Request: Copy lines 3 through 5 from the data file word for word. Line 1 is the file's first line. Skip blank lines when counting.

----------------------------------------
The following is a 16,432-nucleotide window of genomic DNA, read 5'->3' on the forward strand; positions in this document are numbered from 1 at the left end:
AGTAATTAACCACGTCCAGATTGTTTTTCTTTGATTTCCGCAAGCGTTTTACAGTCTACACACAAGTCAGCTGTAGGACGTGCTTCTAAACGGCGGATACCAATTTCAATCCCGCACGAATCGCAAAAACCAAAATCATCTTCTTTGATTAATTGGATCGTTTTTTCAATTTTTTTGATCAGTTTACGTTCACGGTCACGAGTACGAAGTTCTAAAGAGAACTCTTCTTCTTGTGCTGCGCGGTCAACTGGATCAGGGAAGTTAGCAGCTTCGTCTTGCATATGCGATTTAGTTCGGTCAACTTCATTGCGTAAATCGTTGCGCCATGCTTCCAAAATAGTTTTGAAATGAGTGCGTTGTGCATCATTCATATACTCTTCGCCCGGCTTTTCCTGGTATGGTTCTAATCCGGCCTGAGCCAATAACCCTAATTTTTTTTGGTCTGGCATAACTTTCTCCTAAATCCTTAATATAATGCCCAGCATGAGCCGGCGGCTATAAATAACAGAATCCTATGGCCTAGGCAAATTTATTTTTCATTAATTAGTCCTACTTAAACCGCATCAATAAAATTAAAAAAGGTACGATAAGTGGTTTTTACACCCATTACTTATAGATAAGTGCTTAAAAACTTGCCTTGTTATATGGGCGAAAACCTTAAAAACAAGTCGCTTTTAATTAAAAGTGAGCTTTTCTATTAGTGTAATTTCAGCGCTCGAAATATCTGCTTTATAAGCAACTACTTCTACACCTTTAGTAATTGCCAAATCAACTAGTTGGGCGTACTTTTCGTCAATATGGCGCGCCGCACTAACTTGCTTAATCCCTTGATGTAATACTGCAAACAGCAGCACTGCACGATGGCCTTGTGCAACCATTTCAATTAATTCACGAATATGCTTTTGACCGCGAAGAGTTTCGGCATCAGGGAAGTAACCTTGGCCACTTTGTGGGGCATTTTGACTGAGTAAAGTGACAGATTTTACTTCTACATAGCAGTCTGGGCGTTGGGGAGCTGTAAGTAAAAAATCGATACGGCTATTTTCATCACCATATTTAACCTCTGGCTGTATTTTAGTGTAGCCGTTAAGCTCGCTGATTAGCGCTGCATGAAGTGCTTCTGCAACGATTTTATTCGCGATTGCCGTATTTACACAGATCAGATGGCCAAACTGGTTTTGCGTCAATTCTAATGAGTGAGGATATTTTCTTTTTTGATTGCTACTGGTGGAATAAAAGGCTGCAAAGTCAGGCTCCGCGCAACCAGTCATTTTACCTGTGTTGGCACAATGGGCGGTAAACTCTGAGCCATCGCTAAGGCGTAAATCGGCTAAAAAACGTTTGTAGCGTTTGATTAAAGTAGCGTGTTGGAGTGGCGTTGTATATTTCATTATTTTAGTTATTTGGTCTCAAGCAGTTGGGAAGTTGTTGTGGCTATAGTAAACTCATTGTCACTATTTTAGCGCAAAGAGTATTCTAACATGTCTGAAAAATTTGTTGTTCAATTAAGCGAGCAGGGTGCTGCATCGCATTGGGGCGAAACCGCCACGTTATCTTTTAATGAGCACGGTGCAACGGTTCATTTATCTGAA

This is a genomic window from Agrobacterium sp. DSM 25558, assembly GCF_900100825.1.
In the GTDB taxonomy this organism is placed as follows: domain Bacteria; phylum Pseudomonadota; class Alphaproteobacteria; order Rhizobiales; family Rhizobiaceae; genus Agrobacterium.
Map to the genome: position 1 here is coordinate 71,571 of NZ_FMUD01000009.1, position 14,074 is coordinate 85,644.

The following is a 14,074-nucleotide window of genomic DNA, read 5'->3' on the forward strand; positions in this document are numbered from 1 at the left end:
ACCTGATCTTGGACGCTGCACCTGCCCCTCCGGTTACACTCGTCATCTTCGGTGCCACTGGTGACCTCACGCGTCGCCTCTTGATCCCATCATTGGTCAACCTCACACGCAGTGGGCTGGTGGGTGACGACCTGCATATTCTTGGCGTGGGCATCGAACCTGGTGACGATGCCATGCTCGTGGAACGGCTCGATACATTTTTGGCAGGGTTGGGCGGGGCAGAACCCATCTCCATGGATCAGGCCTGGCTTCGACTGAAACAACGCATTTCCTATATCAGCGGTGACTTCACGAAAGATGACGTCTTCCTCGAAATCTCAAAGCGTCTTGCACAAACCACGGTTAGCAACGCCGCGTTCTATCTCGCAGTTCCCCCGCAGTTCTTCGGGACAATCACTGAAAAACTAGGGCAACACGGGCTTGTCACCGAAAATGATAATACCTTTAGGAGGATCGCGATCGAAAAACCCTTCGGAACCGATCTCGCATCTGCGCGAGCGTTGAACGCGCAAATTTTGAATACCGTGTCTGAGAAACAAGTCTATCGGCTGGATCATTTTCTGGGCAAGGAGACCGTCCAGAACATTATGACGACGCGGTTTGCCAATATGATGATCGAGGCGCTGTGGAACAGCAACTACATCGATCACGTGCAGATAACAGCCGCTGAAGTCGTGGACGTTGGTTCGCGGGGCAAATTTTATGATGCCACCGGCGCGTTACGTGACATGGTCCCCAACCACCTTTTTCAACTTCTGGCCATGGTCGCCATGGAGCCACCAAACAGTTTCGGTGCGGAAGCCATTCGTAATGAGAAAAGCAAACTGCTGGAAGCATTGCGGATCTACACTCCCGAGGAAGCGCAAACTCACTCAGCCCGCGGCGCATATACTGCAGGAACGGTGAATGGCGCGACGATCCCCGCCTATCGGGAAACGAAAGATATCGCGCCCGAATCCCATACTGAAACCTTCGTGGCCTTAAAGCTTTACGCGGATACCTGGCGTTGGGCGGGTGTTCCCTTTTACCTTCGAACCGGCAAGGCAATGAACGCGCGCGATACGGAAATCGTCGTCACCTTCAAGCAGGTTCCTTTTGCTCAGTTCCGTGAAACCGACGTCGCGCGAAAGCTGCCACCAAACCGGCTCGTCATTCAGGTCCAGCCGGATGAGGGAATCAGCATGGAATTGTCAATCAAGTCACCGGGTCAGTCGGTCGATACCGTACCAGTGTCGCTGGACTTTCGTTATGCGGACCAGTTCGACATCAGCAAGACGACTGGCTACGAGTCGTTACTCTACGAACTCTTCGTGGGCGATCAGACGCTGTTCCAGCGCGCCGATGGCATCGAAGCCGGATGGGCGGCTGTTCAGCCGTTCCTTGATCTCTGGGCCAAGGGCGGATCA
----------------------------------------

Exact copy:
This is a genomic window from Agrobacterium sp. DSM 25558, assembly GCF_900100825.1.
In the GTDB taxonomy this organism is placed as follows: domain Bacteria; phylum Pseudomonadota; class Alphaproteobacteria; order Rhizobiales; family Rhizobiaceae; genus Agrobacterium.
Map to the genome: position 1 here is coordinate 71,571 of NZ_FMUD01000009.1, position 14,074 is coordinate 85,644.